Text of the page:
Greg Anderson, University of Minnesota, and Ofer Zeitouni, University of Minnesota and Weizmann Institute, are currently organizing the 2012 New Directions Short Course entitled "Advances in Random Matrix Theory," to be held June 18–29, 2012, at the Institute for Mathematics and its Applications (IMA).
The IMA's New Directions Short Course provides opportunities for establishing collaborations, building connections, and possibly shifting one's research focus. Past attendees have cited the IMA's New Directions short course as the impetus for publishing papers and books; beginning new projects; and joining forces with others in the field to form new, inspired partnerships.
The upcoming New Directions Short Course will cover advances in random matrix theory (RMT). As a mathematical discipline, real intensive progress came about in the 1990s, when Tracy and Widom explicitly linked RMT with integrable systems. Shortly after, the theory of the Riemann Hilbert problem was shown by Deift, Zhou, and co-workers to shed light on asymptotics and in particular universality results for classes of random matrices with explicit expressions for their joint distribution of eigenvalues.
Arguably the crowning achievement of these developments was the proof by Baik, Deift, and Johansson of random matrix limits for the asymptotics of the length of the longest increasing subsequence in a random permutation. In another direction, the introduction of free probability by Voiculescu was able to shed light on combinatorial and algebraic aspects of RMT.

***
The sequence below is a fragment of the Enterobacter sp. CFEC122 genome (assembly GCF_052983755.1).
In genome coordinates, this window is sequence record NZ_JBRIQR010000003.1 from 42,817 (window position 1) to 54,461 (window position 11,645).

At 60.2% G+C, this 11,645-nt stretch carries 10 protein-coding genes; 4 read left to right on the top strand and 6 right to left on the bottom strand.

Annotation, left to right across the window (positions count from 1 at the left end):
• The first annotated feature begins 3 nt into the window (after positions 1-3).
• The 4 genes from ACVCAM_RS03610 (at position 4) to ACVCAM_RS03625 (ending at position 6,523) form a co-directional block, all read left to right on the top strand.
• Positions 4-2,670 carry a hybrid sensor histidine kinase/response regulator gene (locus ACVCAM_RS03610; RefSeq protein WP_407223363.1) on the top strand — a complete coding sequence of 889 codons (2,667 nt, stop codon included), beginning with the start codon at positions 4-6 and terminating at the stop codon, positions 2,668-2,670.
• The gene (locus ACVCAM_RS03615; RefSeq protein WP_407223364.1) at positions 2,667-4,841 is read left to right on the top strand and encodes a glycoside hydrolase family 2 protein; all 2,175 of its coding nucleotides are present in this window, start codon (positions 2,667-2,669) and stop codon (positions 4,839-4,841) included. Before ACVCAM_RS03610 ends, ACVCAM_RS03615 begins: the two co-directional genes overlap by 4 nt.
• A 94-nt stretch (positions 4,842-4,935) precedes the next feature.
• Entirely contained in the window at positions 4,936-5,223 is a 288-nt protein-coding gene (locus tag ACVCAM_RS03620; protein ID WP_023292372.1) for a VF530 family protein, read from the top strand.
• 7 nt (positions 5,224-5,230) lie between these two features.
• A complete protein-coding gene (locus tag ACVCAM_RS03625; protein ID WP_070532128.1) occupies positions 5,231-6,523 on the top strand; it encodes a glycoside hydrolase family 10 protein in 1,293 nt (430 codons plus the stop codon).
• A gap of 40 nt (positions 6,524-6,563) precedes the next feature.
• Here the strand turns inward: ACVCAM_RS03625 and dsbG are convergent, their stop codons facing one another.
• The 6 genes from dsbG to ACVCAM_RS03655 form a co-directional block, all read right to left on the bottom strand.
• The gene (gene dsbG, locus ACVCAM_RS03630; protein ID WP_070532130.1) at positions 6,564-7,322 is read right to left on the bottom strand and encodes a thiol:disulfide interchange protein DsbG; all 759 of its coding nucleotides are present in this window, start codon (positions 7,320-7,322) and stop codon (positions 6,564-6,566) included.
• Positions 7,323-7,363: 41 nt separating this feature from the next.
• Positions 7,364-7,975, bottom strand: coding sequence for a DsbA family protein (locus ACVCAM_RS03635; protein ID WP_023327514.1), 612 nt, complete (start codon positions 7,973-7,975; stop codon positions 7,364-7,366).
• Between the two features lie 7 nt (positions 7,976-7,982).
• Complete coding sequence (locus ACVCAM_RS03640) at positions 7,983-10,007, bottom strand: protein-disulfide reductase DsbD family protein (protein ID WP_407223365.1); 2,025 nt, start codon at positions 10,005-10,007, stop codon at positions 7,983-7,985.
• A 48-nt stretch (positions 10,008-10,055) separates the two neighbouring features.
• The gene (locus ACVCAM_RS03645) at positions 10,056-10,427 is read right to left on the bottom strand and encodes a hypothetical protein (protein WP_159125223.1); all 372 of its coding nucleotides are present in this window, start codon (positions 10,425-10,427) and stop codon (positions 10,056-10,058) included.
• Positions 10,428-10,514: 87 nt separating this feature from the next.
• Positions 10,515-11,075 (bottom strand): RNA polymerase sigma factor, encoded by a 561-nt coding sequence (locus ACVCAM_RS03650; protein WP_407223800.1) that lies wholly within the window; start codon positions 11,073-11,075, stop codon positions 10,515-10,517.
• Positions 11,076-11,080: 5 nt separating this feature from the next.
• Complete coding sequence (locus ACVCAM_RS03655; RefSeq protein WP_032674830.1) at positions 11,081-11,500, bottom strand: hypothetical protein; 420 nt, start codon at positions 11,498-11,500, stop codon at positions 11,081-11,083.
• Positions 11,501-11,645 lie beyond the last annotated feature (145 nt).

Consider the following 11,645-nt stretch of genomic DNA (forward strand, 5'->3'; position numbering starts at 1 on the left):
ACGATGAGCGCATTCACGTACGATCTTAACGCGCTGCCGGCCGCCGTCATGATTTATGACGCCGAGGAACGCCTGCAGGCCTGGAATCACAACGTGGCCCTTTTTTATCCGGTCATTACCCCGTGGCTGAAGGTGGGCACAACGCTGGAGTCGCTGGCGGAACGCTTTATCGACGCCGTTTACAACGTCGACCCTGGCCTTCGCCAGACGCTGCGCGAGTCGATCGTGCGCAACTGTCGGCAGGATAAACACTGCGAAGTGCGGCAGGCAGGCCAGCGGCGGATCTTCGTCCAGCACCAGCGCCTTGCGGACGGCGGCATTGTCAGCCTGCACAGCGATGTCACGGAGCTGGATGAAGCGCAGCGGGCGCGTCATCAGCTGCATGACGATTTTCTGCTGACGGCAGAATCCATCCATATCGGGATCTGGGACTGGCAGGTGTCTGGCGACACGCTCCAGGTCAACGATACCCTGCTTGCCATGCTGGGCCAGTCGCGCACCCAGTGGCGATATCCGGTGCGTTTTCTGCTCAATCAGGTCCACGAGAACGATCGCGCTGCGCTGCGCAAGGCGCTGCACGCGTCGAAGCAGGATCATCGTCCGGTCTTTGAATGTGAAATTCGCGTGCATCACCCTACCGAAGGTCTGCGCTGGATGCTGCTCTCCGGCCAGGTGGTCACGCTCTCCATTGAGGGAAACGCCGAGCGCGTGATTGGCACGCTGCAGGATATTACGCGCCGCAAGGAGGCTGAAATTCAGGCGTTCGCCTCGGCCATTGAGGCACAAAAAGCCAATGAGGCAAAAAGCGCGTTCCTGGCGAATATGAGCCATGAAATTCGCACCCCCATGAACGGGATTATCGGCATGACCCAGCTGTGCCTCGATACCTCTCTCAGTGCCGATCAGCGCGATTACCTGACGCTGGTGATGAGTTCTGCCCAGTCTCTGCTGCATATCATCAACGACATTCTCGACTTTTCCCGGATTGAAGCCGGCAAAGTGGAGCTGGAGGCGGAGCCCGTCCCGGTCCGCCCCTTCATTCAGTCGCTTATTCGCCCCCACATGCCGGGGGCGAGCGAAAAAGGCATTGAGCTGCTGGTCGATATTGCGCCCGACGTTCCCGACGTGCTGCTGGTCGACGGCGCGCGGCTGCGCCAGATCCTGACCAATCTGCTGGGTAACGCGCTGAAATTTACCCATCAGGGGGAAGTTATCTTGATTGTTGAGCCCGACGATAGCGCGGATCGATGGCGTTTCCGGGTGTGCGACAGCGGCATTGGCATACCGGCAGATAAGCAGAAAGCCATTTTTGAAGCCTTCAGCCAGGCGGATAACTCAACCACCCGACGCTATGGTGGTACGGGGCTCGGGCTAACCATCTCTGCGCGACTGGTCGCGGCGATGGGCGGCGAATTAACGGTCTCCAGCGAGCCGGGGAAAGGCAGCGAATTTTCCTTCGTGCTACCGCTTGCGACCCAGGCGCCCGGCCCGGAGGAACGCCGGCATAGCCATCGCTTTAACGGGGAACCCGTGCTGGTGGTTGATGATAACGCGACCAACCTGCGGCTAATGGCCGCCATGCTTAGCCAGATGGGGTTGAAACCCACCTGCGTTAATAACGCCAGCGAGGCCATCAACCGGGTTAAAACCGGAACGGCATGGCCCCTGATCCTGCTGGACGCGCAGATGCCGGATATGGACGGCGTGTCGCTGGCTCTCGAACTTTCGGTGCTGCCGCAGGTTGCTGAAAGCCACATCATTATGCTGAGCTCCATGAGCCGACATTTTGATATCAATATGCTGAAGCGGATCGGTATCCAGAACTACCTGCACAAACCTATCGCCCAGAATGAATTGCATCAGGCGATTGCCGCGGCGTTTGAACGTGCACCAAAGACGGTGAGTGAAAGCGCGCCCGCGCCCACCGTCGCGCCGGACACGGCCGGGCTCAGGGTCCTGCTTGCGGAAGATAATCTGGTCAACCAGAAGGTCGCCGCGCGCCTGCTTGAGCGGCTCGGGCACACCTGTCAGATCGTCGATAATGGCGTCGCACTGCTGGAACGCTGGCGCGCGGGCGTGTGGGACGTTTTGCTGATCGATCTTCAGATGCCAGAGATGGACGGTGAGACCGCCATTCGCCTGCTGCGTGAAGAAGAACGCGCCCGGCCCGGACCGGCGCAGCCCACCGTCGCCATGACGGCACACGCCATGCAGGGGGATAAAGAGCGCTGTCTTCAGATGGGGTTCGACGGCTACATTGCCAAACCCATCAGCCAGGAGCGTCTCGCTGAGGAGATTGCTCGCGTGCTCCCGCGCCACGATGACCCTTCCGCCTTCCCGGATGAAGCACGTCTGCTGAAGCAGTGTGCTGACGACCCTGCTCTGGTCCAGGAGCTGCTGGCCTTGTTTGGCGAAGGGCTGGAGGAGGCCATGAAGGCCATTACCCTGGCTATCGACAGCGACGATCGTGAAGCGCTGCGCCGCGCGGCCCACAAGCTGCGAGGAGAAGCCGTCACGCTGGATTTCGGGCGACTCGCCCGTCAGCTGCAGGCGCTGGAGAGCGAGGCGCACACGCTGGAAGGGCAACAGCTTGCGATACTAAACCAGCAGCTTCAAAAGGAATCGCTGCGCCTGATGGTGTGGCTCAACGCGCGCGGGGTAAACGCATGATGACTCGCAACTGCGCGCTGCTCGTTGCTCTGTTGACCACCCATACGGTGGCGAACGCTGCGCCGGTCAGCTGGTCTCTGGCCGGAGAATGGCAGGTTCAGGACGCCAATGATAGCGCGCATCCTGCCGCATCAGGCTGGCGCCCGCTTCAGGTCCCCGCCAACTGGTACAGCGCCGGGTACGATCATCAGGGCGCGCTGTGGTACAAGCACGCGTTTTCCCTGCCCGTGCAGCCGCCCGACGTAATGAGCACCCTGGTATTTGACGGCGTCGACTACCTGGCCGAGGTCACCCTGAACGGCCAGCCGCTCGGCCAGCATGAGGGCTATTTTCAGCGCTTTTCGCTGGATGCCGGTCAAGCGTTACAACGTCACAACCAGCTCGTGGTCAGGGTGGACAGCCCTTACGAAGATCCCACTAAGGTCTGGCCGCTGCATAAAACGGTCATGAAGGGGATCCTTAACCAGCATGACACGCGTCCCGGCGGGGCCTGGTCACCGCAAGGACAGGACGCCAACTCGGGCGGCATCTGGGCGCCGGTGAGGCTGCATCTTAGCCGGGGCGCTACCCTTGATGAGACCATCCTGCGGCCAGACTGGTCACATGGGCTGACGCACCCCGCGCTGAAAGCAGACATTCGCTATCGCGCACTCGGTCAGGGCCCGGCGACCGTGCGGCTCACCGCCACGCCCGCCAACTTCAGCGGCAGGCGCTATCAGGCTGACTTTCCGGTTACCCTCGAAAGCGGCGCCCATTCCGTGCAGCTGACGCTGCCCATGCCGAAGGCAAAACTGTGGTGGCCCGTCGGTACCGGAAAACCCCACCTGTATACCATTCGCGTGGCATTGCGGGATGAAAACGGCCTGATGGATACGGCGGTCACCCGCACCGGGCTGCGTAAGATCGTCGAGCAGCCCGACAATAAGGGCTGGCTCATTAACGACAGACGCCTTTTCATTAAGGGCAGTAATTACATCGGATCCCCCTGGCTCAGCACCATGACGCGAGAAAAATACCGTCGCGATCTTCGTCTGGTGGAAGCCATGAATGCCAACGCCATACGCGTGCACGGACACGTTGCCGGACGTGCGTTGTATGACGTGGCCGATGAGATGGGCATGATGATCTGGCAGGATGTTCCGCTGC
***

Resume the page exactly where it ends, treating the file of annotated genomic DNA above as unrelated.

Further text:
In the last decade, much effort has gone into expanding the basic theory in directions where explicit expressions and tools, such as orthogonal polynomials, are not available. This upcoming short course will highlight some of these developments and will cover the following topics: support properties for polynomials in independent matrices (speaker, Greg W. Anderson, University of Minnesota); multimatrix models and expansions (speaker, Alice Guionnet, ENS de Lyon); beta ensembles (speaker, Balint Virag, University of Toronto); and universality in RMT (speaker, Ofer Zeitouni, University of Minnesota/Weizmann Institute). In addition, shorter presentations (1-2 hours each) on material related to the main topics of the courses will be offered by guest lecturers. In order to keep abreast of current developments, the list of speakers in those presentations is yet to be determined.
More information and an online application are available online at www.ima.umn.edu/2011-2012/ND6.18-29.12. This course is intended for researchers at all levels who have had some prior exposure to RMT and who are interested in learning recent techniques and results in RMT. The applications process is now open; applications are due April 15, 2012.
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